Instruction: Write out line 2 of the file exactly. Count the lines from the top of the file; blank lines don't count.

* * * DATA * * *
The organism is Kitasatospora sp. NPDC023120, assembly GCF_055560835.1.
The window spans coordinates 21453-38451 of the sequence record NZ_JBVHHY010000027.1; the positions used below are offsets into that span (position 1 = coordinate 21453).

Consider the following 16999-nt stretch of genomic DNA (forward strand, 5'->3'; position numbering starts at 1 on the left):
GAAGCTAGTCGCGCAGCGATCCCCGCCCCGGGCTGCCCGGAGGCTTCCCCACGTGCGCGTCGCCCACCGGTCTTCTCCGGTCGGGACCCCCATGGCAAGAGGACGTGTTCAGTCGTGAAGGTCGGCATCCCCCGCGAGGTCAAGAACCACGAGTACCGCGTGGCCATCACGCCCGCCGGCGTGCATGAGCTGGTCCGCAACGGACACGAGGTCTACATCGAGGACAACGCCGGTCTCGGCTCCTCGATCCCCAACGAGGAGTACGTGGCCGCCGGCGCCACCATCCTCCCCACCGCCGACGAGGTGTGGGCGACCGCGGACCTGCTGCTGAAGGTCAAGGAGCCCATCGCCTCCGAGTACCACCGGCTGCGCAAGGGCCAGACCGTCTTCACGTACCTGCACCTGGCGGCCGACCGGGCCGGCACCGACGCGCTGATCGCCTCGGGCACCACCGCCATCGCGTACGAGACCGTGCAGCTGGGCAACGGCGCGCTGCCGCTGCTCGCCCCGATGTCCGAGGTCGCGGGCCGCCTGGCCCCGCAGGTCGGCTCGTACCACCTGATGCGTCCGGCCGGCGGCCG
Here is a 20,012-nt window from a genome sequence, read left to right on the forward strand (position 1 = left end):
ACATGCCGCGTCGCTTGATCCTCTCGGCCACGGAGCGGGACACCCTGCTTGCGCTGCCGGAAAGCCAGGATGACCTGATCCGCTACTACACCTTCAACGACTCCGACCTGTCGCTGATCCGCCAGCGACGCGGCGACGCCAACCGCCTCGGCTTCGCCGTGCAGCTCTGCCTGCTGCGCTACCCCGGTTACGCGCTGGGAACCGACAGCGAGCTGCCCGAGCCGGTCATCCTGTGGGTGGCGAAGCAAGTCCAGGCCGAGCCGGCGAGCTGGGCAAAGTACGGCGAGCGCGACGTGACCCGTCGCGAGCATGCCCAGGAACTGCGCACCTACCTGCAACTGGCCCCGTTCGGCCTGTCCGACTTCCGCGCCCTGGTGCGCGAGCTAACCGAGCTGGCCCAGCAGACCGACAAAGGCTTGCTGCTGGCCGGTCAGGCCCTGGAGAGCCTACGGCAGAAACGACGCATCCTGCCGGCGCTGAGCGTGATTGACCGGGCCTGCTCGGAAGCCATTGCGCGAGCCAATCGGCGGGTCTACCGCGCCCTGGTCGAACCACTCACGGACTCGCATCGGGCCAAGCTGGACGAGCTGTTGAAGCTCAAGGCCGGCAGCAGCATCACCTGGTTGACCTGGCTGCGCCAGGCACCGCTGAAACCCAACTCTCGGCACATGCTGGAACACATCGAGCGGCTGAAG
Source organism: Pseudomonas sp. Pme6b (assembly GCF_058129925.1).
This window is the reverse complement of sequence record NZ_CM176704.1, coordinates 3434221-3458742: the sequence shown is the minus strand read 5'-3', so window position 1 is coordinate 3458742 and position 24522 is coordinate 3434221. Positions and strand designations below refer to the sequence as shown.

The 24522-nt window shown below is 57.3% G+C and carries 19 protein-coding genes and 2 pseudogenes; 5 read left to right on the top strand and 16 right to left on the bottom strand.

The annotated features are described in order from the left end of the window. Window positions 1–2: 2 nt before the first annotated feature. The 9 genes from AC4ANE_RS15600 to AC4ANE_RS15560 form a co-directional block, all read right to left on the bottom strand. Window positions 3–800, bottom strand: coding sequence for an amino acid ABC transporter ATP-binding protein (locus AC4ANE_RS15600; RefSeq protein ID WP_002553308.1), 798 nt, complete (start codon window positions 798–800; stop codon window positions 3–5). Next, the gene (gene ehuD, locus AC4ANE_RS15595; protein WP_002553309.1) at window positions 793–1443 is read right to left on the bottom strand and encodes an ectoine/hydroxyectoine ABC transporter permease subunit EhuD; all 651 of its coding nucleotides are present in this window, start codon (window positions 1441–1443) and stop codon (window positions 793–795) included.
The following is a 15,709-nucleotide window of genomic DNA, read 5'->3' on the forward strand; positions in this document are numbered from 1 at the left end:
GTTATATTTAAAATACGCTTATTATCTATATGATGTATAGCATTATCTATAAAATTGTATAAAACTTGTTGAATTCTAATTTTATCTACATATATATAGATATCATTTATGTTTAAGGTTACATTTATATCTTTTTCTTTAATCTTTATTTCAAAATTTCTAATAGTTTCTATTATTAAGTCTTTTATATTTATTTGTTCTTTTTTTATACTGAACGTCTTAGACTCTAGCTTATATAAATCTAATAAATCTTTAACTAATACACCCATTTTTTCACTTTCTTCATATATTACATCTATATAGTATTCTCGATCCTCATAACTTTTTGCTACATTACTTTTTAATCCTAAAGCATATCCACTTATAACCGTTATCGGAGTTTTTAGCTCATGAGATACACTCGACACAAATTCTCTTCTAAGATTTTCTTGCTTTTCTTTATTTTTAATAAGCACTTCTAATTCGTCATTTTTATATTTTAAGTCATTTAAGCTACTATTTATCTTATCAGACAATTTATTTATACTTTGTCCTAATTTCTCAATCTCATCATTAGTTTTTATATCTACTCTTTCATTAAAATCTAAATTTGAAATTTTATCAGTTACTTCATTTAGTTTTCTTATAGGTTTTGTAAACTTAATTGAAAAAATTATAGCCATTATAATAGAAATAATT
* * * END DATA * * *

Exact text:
The window spans coordinates 21453-38451 of the sequence record NZ_JBVHHY010000027.1; the positions used below are offsets into that span (position 1 = coordinate 21453).